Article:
Safe – not a given, a promise or a guarantee.
If I were to ask you where you were on November 22, 1963, what would you say? Would you realize this as one of those significant dates in history or think not? I envision myself safe in my mother’s arms as she shielded me from the reality that engrossed her through the airwaves. The words “Mr. Kennedy has been assassinated in Dallas.” reminded America of the frailty of life. How could this happen? How could a terrorist bullet destroy America’s Camelot? Nightmare becomes reality.
Although I have no real cognitive memories of that date, I do remember the same emotions running through my heart, soul and mind on 9/11. I had just dropped my three children, Daniel, Beth, and Christy, grades (5th, 3rd and Kindergarten) off at school before going to my doctor for a Pre-Op visit. A cornea transplant awaited me next week in Dallas. In the waiting room, I glanced occasionally at the small TV screen setting behind the check-in desk. I stared at the silent images of an airplane plunging into the skyscraper. At first, I didn’t think much about it; I assumed it was a 70’s disaster movie. My misconceptions shattered when an elderly man came in shouting, “Terrorist hijacked a plane – and it crashed into the World Trade Center!” Reality slammed me in the gut. My first instinct – run out of there as fast as I could and straight for the school. I already knew Daniel and Beth’s thoughts, especially Beth: “You lied to us; you said school would be safe and that nothing bad was going to happen again.”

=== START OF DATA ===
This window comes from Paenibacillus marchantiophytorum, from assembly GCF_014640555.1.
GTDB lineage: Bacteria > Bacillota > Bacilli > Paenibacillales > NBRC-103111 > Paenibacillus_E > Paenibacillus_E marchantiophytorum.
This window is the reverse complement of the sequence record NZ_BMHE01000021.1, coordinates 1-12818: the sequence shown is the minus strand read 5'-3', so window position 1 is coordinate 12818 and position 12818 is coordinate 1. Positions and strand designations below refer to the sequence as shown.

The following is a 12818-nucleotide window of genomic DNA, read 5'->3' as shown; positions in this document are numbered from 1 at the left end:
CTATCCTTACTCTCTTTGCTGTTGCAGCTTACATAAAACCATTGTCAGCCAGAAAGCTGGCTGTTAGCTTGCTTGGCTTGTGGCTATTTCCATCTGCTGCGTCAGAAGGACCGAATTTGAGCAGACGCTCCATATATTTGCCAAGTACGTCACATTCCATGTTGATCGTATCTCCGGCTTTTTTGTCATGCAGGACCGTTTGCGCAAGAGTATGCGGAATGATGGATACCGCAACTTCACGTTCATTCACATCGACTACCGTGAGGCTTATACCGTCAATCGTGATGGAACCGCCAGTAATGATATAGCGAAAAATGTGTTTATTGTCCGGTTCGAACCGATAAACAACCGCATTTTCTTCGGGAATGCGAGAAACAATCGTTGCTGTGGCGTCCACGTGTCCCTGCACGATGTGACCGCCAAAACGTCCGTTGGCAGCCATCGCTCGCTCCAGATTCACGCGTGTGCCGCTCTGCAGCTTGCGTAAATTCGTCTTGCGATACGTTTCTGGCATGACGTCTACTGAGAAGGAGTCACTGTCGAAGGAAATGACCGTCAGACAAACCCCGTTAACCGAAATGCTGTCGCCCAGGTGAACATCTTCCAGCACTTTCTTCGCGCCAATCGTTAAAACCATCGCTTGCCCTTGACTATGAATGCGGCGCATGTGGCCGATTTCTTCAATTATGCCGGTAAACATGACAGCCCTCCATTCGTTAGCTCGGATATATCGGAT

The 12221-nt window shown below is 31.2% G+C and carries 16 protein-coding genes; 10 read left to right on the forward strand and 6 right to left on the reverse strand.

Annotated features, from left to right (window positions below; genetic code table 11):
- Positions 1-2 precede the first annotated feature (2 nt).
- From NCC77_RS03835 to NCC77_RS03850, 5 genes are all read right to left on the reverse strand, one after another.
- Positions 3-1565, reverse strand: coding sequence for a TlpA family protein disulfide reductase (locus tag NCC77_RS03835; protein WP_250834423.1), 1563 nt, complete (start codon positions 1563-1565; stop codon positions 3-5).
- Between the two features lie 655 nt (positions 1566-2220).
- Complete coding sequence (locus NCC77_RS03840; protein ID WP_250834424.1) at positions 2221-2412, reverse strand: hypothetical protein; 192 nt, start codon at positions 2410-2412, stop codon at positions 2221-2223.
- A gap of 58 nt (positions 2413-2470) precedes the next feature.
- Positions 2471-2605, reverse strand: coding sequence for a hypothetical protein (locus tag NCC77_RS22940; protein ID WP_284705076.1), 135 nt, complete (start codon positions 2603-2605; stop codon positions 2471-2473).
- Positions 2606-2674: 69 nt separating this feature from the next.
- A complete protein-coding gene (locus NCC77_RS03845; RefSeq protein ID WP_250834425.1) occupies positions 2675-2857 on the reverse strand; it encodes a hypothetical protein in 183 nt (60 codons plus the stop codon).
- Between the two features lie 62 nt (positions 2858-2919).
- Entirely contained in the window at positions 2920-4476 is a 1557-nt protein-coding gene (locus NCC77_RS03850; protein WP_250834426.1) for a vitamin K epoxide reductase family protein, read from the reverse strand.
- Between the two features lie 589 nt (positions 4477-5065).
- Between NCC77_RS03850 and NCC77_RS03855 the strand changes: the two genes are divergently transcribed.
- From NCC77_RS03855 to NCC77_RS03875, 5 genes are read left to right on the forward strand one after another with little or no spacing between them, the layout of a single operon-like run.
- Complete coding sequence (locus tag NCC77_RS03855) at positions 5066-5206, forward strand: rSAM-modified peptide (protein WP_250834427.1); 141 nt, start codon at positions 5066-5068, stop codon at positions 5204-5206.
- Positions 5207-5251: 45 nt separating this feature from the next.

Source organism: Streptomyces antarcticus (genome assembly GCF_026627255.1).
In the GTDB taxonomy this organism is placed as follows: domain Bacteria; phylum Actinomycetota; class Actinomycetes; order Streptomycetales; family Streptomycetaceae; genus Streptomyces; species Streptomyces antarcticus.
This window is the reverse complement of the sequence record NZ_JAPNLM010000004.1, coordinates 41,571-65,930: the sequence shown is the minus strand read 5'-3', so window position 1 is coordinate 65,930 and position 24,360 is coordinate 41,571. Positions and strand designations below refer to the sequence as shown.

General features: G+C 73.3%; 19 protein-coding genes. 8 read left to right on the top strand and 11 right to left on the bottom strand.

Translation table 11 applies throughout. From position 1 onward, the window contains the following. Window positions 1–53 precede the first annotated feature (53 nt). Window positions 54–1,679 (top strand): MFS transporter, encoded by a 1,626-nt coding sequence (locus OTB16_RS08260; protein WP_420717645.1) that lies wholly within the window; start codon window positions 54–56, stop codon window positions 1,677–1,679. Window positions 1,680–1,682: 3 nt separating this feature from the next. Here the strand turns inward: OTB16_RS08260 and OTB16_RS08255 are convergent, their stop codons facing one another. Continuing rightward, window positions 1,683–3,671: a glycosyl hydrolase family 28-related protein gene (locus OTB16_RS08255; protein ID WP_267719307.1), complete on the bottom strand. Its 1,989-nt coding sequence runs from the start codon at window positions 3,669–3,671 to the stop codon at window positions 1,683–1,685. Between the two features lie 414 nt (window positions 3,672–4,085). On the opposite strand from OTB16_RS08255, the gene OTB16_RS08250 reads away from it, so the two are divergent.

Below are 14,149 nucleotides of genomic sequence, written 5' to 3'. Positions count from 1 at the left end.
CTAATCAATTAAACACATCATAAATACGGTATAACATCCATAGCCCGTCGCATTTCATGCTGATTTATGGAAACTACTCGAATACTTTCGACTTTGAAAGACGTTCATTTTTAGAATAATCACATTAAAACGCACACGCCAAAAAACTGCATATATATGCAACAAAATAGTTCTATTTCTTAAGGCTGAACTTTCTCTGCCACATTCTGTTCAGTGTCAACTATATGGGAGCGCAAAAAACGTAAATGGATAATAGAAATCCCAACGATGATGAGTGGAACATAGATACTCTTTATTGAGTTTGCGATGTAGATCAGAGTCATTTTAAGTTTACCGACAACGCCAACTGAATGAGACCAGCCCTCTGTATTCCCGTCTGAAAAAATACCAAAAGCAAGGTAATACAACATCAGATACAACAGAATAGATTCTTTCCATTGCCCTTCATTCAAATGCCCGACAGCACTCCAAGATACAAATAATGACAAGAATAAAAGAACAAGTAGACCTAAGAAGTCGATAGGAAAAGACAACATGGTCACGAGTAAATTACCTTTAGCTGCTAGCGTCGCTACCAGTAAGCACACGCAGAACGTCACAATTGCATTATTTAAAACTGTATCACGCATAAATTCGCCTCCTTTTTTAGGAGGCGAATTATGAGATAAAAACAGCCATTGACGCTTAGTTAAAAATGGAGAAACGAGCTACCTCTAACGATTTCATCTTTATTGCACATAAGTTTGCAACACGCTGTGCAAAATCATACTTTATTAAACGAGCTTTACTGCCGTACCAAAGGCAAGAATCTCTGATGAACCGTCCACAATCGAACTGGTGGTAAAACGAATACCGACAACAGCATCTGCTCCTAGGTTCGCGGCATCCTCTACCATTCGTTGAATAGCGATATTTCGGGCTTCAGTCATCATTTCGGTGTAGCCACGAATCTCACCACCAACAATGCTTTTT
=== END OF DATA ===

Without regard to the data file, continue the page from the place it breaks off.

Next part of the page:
Safe was not a given, a promise or a guarantee in their world.